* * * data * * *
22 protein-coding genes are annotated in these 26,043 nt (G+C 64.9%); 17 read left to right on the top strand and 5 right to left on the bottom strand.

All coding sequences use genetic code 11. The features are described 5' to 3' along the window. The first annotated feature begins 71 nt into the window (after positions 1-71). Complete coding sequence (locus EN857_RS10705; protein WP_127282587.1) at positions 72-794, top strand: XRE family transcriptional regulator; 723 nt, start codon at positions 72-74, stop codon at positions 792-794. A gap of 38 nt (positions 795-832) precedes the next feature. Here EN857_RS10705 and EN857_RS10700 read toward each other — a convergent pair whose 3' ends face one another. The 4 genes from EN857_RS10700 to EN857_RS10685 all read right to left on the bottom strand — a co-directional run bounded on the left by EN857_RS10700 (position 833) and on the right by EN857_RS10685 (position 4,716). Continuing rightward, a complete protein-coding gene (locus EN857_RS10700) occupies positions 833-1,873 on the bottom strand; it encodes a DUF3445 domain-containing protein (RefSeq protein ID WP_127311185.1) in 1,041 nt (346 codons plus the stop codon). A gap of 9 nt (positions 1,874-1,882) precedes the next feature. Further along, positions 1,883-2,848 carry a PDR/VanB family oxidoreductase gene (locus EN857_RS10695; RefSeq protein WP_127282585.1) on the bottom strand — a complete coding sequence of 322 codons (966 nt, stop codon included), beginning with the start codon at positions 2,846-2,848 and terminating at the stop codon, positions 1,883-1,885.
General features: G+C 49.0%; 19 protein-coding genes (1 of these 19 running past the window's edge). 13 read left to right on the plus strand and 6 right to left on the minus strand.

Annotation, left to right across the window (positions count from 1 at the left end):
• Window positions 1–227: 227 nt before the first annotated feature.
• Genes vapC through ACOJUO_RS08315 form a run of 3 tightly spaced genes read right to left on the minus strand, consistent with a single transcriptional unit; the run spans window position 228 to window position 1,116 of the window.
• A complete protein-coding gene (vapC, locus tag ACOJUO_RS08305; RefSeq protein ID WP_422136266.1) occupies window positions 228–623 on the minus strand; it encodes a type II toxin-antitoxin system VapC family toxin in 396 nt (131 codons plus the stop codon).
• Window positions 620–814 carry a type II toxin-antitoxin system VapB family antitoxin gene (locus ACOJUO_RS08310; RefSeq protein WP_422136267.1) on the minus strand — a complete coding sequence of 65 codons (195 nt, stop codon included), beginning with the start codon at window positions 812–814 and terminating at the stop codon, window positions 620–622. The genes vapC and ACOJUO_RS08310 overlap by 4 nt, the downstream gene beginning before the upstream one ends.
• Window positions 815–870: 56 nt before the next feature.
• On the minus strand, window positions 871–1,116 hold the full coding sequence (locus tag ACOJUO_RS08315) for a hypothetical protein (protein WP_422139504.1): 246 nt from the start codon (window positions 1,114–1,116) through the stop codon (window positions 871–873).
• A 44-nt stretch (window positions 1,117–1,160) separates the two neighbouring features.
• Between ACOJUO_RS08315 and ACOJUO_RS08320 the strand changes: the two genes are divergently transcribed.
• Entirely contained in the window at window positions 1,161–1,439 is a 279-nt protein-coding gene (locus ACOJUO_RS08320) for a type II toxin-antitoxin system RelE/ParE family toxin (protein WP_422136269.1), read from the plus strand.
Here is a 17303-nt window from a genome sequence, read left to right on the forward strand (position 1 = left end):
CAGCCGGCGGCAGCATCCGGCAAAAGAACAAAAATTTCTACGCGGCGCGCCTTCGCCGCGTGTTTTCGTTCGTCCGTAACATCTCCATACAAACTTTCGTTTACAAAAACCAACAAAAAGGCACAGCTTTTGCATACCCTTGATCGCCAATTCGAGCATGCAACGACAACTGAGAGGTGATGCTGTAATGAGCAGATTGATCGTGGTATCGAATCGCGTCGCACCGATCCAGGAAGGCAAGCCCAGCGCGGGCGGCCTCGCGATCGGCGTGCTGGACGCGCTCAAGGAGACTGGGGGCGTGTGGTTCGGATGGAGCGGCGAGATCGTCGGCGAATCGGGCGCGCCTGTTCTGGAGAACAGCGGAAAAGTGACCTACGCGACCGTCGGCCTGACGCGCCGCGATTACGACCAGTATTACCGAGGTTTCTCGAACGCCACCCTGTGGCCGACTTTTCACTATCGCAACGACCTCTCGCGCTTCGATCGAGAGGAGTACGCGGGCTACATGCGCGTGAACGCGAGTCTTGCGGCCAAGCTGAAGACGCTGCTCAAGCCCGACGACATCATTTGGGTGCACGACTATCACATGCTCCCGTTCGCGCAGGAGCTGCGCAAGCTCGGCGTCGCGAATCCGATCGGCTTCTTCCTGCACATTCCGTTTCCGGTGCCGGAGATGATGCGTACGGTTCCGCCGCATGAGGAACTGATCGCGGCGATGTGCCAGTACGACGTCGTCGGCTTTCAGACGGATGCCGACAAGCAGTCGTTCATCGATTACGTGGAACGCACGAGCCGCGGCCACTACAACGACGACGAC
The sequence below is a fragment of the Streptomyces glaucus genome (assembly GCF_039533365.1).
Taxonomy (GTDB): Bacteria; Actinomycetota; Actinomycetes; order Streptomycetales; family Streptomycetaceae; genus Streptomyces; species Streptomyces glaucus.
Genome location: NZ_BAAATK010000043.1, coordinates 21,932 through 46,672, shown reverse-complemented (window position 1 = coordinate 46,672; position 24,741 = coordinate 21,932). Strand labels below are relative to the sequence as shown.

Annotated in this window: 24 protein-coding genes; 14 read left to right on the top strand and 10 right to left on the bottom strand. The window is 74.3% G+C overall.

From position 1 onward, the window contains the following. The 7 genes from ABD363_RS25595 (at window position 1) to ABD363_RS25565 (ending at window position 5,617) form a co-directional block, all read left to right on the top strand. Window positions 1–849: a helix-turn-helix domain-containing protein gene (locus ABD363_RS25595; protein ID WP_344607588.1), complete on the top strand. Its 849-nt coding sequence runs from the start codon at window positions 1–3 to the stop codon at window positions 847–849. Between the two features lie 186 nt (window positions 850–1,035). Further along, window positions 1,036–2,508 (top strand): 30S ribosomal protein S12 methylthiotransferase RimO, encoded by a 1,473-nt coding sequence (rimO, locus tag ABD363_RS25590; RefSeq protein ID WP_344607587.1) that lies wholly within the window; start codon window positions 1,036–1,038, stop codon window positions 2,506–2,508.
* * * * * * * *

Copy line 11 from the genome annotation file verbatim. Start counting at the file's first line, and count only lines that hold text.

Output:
• A 44-nt stretch (window positions 1,117–1,160) separates the two neighbouring features.